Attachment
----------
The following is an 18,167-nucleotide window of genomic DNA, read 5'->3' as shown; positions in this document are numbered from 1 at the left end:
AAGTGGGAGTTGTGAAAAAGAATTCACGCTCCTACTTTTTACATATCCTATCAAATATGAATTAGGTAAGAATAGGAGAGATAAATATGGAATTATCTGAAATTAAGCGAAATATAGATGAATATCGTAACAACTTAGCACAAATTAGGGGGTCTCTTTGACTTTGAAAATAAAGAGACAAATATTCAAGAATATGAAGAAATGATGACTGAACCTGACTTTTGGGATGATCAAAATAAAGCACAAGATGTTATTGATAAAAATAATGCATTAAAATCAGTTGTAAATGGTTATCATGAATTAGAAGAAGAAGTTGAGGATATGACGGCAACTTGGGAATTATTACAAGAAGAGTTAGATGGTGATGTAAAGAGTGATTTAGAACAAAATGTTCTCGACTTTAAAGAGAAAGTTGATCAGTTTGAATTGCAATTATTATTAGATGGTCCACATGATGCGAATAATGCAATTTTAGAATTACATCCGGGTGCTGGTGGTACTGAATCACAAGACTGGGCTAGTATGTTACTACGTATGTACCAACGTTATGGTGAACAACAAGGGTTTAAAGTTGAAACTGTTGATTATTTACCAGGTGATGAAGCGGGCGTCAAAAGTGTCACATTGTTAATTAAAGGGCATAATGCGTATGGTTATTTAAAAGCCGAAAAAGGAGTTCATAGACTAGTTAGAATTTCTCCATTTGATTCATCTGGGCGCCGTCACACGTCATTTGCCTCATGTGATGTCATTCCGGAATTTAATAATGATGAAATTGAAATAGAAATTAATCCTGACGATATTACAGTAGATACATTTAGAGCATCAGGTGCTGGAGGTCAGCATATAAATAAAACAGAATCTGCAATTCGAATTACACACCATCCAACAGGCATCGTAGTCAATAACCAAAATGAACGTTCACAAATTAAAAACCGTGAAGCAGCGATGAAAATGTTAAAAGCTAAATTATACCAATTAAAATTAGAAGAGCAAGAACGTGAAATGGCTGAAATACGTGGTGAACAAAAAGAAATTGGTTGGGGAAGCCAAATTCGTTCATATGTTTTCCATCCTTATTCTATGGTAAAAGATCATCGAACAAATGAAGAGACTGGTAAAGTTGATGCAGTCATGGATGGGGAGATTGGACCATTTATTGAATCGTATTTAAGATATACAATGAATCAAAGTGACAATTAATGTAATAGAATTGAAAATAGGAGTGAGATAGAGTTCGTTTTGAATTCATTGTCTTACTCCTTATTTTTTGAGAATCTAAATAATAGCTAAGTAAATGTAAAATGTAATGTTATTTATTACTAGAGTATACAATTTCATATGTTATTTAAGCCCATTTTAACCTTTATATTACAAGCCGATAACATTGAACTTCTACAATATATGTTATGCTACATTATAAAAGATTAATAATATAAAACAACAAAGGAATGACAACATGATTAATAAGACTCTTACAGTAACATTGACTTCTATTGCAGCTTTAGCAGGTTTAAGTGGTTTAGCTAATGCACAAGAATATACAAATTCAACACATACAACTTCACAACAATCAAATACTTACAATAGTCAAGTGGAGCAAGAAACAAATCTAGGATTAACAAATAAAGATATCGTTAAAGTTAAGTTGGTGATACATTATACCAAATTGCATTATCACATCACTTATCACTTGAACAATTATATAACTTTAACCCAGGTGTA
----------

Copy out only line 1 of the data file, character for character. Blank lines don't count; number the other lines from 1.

The following is an 18,167-nucleotide window of genomic DNA, read 5'->3' as shown; positions in this document are numbered from 1 at the left end: